Chicago begins in the 1920s in the Windy City. Velma Kelly (Catherine Zeta-Jones) is nearly late to a performance she normally puts on with her sister, Veronica. When Velma appears on-stage alone, she quickly steals the show with the overture to Chicago, “All That Jazz.”
In the audience is young Roxie Hart (Renée Zellweger), who watches the show intently, almost like Eve from All About Eve. In the audience with Roxie is Fred Casely (Dominic West), whom we find out later is Roxie’s lover. The two get out of the show and go back to Roxie’s apartment. The two argue and the argument quickly gets heated. In her rage, Roxie picks up her husband’s pistol and shoots Casely several times in the chest, killing him on the spot.
After failing to convince her husband to take the fall for her, she’s sent to jail. While there, she quickly finds her way around the prison. Roxie also comes into contact with her idol Velma, who’s also there on a murder charge. Roxie soon hires hotshot Billy Flynn (Richard Gere) to be her lawyer.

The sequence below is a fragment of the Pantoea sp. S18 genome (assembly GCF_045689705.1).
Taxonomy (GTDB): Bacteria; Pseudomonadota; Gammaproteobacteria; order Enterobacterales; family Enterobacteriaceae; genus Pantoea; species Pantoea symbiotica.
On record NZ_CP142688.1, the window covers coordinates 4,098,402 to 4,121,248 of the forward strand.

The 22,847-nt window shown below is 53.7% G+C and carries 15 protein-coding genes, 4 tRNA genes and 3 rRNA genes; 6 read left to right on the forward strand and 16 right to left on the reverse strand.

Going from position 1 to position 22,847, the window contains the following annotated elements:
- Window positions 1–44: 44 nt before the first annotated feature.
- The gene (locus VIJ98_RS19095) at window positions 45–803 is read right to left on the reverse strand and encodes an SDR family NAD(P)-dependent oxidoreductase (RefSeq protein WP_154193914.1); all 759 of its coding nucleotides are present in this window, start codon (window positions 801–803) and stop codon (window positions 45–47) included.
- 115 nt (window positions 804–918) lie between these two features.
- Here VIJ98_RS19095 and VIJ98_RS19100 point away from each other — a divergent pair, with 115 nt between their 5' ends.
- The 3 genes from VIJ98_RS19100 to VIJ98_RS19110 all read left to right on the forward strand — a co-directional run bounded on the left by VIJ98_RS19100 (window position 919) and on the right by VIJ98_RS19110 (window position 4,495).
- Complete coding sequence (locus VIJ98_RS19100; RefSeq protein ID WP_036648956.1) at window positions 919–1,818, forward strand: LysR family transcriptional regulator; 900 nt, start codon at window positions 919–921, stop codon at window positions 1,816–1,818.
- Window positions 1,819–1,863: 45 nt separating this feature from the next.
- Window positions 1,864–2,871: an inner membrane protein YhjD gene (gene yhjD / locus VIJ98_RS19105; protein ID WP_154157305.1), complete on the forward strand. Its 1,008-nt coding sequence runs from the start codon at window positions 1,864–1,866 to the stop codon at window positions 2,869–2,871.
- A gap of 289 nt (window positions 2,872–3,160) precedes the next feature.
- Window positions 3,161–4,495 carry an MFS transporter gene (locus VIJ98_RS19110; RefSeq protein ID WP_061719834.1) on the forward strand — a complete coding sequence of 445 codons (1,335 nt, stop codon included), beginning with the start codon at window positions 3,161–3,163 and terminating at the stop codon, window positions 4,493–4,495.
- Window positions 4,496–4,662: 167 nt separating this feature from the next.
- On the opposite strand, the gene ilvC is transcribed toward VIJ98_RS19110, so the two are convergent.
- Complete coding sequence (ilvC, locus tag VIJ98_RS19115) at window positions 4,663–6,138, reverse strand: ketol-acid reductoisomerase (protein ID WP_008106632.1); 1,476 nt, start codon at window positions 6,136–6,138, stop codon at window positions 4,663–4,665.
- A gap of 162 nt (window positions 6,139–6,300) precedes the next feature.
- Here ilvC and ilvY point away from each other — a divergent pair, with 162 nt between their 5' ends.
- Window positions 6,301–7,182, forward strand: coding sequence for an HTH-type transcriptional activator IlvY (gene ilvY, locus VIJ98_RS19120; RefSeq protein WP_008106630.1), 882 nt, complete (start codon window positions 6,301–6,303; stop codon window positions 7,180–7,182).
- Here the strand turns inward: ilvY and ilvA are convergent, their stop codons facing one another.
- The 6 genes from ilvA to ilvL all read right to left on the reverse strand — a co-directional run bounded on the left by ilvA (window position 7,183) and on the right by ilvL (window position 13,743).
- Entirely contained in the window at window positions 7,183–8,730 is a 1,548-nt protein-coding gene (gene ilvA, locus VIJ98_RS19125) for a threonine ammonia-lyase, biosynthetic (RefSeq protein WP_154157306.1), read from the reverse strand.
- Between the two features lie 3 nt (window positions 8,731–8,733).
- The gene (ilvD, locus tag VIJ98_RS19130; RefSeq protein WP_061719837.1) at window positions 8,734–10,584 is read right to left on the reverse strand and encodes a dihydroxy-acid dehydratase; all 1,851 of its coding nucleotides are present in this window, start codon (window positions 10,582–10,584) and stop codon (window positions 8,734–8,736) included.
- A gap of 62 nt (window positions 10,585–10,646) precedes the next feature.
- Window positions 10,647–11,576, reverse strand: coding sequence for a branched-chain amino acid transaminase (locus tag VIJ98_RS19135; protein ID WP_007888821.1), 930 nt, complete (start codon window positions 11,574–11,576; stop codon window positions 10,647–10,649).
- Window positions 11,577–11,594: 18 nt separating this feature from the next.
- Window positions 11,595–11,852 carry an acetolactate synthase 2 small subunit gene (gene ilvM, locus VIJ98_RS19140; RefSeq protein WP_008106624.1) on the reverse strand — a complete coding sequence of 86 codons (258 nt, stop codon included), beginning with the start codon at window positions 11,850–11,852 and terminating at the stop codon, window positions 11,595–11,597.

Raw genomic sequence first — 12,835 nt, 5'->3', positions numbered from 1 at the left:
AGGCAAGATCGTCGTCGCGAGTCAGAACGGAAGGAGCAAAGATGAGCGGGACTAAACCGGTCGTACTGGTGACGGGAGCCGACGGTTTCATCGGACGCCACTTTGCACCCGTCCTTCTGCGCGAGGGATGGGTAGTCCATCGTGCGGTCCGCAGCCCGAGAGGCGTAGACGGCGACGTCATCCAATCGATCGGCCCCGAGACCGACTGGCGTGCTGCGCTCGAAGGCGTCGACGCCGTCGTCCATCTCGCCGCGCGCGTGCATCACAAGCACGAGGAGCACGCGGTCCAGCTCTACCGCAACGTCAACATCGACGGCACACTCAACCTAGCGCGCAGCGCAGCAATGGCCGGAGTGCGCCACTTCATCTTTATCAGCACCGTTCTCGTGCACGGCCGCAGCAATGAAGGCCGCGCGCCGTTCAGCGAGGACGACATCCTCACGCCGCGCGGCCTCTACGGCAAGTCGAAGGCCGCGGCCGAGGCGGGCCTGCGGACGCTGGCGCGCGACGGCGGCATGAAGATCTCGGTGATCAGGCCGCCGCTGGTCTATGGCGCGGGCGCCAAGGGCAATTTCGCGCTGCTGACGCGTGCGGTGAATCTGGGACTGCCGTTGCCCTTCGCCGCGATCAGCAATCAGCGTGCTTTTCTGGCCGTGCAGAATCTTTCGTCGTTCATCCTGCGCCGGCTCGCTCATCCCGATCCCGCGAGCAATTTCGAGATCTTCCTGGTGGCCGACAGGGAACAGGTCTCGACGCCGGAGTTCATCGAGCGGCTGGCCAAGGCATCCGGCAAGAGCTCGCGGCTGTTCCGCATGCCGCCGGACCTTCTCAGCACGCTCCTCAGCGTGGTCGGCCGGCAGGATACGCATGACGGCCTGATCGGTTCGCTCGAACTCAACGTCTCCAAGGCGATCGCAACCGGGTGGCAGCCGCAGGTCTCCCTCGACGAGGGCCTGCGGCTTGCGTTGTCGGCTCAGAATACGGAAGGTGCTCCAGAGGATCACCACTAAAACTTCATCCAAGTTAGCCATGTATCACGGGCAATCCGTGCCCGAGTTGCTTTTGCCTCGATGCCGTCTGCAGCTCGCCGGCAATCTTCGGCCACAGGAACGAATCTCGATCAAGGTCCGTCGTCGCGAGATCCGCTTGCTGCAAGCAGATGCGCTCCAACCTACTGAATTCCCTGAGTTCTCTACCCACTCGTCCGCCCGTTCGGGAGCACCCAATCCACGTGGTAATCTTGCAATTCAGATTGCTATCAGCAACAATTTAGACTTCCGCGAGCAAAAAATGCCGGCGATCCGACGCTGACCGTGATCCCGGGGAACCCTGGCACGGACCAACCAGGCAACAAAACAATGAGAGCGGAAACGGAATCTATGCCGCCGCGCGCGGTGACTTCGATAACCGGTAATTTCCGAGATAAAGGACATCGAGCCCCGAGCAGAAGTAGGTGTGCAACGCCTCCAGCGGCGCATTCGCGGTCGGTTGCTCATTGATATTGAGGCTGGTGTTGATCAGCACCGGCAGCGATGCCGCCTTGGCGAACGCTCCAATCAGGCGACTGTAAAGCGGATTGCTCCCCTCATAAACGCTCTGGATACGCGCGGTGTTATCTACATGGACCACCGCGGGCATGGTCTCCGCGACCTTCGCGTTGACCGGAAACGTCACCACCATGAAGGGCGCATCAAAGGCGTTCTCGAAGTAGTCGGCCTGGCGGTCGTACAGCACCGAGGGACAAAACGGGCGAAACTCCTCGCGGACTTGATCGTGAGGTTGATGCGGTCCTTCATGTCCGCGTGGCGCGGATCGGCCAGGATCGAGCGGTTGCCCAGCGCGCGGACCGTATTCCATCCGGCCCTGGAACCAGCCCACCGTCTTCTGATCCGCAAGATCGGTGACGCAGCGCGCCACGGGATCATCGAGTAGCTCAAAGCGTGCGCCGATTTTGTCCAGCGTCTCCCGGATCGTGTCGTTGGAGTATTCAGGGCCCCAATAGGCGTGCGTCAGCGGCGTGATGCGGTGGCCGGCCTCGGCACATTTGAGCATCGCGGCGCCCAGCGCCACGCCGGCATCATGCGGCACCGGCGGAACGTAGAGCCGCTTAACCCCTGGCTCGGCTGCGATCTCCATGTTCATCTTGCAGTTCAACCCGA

The interesting thing about a musical is that the plot is often somewhat restricted due to the use of music within the film, however, much of the plot relies on the music itself. Chicago is certainly no different compared to other musicals. But that doesn’t mean that the musicals are inherently good or bad.
Chicago‘s plot is simple: two fallen angels and a hot shot lawyer’s bid to bring them back to relevance through the media and other channels. It’s simple. But also effective. Stories come in all shapes and sizes.
Chicago, though, doesn’t waste any time getting to the point. The opening piece shows Velma discarding a recently used pistol and the first few minutes feature Roxie’s fall when she murders Casely.